In our monthly feature, Then and Now, we reveal some of the ways that planet Earth has been changing against the backdrop of a warming world. Air pollution has long been one of the biggest killers, claiming an estimated seven million victims annually. However, the Covid-19 global pandemic showed how quality we could clear the air once we cut the number of journeys we made…
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Air pollution has long been one of the most damaging forms of environmental damage.
Figures from the UN World Health Organization (WHO) estimates that air pollution kills an estimated seven million people worldwide every year.
It also say data shows that 9 out of 10 people breathe air that exceeds WHO guideline limits containing high levels of pollutants.
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Emissions from fuel combustion account for almost a quarter of CO2 emissions from human activities.
So the impact of lockdowns around the globe in the Covid-19 pandemic on transport was stark.
According to the International Energy Agency, the global average activity on our roads fell by almost 50% compared with 2019.
The results on air quality could be seen with the naked eye.
In a short space of time, urban areas were recording massive reductions in a range of pollutants associated with internal combustion engines.
Data collected by the National Centre for Atmospheric Science shows marked reductions in nitrogen dioxide (NO2) and in particulate matter (PM2.5) across 10 UK cities.
In india, people had taken to social media to post images of clear skies after an estimated of 90% road journeys were stopped during the lockdown.
Speaking in April, Sunil Dahiya from the Centre for Research on Energy and Clean Air told BBC News: The current crisis has shown us that clear skies and breathable air can be achieved very fast if concrete action is taken to reduce burning of fossil fuels.”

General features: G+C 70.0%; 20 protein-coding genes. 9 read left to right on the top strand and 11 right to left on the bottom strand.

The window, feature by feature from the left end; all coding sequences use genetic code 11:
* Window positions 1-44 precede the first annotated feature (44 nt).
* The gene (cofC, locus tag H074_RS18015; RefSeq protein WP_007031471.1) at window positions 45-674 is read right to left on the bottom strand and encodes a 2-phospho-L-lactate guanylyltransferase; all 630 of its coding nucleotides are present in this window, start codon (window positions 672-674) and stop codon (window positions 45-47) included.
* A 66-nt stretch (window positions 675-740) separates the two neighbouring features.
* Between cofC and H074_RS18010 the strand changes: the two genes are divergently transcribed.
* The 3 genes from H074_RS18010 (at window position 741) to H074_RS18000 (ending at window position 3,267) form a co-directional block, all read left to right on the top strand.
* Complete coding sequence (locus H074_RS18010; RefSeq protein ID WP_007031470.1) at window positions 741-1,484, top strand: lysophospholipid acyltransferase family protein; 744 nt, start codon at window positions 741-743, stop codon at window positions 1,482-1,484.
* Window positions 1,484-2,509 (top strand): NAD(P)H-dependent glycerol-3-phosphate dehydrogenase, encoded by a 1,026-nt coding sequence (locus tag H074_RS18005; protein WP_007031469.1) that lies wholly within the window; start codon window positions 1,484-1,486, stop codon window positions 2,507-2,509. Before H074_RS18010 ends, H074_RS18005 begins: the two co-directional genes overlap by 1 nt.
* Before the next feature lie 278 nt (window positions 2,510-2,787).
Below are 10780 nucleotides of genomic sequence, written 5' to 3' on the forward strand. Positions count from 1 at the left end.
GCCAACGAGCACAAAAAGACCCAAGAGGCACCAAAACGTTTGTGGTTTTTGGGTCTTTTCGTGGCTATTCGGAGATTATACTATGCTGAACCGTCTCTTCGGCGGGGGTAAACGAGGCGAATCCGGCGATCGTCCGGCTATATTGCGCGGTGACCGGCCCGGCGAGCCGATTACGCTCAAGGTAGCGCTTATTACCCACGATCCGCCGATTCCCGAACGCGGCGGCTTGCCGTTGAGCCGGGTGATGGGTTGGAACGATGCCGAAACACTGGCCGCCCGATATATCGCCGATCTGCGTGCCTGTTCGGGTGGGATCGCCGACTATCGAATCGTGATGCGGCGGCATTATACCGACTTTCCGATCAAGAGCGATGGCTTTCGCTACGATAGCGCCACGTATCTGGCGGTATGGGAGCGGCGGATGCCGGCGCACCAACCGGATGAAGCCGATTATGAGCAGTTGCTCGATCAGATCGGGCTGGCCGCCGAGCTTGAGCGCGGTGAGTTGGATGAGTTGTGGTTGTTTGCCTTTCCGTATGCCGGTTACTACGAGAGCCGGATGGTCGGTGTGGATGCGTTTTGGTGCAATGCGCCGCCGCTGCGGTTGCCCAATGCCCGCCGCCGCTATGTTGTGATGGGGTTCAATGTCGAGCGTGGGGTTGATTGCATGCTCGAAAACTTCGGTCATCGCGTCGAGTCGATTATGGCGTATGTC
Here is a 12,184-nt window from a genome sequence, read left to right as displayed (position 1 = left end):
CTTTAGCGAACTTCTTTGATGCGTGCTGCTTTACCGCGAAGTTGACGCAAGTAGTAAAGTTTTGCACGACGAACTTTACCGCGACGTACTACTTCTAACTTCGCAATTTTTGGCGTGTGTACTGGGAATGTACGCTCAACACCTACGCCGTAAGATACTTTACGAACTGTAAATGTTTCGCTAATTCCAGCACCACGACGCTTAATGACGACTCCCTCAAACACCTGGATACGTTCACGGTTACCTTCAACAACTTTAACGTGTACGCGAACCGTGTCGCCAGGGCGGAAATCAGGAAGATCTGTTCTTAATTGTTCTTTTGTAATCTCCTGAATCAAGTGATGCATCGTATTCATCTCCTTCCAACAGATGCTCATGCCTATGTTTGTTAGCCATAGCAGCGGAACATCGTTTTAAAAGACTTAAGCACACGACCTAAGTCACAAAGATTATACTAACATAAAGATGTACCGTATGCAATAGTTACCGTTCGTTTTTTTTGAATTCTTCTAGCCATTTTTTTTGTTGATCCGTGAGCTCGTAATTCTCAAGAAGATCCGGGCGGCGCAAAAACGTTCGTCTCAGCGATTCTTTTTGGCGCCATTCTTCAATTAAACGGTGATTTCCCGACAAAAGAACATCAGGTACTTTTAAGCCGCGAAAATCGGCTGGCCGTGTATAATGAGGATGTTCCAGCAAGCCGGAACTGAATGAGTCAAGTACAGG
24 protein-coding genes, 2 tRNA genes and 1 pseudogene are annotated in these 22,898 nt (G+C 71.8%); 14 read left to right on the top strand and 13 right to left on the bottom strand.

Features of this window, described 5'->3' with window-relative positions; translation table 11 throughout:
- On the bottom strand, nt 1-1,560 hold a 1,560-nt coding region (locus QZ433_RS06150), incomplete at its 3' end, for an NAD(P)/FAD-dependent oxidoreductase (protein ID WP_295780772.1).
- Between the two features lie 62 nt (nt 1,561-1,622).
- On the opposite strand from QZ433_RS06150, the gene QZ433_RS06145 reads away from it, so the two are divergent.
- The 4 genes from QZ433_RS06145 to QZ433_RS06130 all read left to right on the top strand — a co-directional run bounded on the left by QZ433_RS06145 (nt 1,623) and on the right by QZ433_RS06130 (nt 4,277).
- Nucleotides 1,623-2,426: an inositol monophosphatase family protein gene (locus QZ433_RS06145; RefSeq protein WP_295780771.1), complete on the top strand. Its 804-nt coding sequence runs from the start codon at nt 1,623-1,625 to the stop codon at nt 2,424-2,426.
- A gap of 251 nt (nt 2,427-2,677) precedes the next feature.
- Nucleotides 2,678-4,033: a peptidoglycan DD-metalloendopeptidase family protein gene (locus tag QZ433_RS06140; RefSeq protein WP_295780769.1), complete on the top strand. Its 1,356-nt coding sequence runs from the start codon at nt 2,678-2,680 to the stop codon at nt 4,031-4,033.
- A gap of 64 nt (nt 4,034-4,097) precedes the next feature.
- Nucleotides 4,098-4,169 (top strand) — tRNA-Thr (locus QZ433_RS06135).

However, as quickly as the air quality improved as lockdowns were observed, it appeared as if things returned back to normal just as quickly once the lockdowns were eased or lifted.
Little impact on CO2
The World Meterological Organization (WMO) said the global response to the Covid-19 crisis has had little impact on the continued rise in atmospheric concentrations of CO2.
Although this year carbon emissions have fallen dramatically as a result of lockdowns cutting transport and industry levels severely.
Data from the WMO showed that it had only marginally slowed the overall rise in concentrations.
The details were published in the WMO’s annual greenhouse gas bulletin.
During the lockdowns, there were widespread calls for the environmental benefits to be maintained.
Proponents said it was essential that economic growth after the pandemic focused on following a low emission, sustainable path.
Despite the calls to build back greener, it seemed as if the priority was business-as-normal, regardless of the cost.
Our Planet Then and Now will continue each month up to the UN climate summit in Glasgow, which is scheduled to start in November 2021